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Additional Services

I won't have room in this review to cover all the features, but the ioBox has a number of what it calls "Web Services". These are basically references to web sites on the Internet that you can display via the unit. Syabas has included a collection of services for nice display on the ioBox with pages for various video sites such as YouTube, MediaFly, and Blip.tv, as well as Internet radio stations and photo web sites such as photobucket and Picassa (Figure 9).

Web Services

Figure 9: Web Services

And if you can't find what you want in the list, there's a way to add your own links. Bear in mind that the web "browser" that is used isn't quite up to the standards you'll find on the desktop, so some pages may not display properly.

Under the Covers

Figure 10 shows the main board of the ioBox.

Main Board
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Figure 10: Main Board

You can see the big heat sink that keeps the box from having to use a fan. This obscures most chips on the board, but fortunately, the main CPU is documented to be a MIPS-based Sigma Designs SMP8635. You can take a look at all of the GPL software included by downloading the files from here. There are a number of documented ways to get a root command-line, so I installed a Telnet daemon by following the instructions here that worked fine. Once in, I could see a fairly typical embedded Linux distribution with busybox used for utilities, Samba used for Windows file-serving support and Apache for a web server. I could also see that the Linux kernel was version 2.6.15.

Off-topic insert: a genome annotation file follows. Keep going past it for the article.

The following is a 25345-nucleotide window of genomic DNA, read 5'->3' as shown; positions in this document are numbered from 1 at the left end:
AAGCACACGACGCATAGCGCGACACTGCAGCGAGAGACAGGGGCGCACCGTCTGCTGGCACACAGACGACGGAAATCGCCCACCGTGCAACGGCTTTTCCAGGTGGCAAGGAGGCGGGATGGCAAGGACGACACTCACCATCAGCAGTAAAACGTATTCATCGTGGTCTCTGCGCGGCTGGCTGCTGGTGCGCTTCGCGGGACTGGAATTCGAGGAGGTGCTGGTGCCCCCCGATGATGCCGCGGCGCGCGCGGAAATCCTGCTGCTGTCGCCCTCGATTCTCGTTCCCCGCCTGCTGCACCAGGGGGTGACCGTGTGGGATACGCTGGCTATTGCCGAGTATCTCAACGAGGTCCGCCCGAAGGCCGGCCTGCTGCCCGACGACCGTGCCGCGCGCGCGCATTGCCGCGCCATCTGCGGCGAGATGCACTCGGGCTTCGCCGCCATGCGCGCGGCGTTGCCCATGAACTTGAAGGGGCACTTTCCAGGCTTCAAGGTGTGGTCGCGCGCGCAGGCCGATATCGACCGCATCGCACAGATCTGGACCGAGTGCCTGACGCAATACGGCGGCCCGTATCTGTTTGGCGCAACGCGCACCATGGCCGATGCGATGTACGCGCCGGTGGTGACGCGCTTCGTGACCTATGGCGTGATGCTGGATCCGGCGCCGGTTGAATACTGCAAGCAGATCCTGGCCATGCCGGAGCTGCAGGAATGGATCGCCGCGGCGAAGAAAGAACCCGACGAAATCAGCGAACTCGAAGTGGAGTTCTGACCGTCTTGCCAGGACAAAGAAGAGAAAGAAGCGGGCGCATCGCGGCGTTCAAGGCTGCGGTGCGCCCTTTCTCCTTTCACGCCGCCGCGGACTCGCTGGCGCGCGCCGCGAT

Closing Thoughts

So, will this box be replacing my hacked AppleTV as my family's media-player of choice? Not for now. I don't have enough HD content yet to worry about, and the ioBox user interface pales in comparison to my AppleTV. As for a price comparison, the ioBox can be had for about $220 without a drive, and an 18 month warranty, while the AppleTV starts at $220 with a 40GB drive and one year warranty. But you'd have to hack your AppleTV to get anywhere near the level of file-format support that the ioBox has, and even then you'll never get 1080p playback.

The bugs that cropped up now and then in the ioBox were a bit annoying, but obviously the box does have a lot going for it. Its ability to play a wide variety of content including DVD rips and 1080p movies was very nice. I liked being able to get content from UPnP AV servers, local disks or standard file shares. And its developer friendliness means that we may see a lot more interesting plug-ins and user interfaces cropping up. I'll really keep an eye on the Movie Jukebox server since it comes closest to what I'm getting out of my AppleTV as far as movie artwork and metadata. But as mentioned, the downside to this model is that the Movie Jukebox has to be on the server-side, which means running a separate computer just to serve content to the ioBox.

Regardless, I enjoyed using the ioBox, and I'll be keeping an eye on the NMT platform as it evolves and gets more functionality from its active developer community. Is the ioBox right for you? As usual, that depends on your needs. But if you have a lot of varied content to play and aren't into hacking, you might give the ioBox a try!

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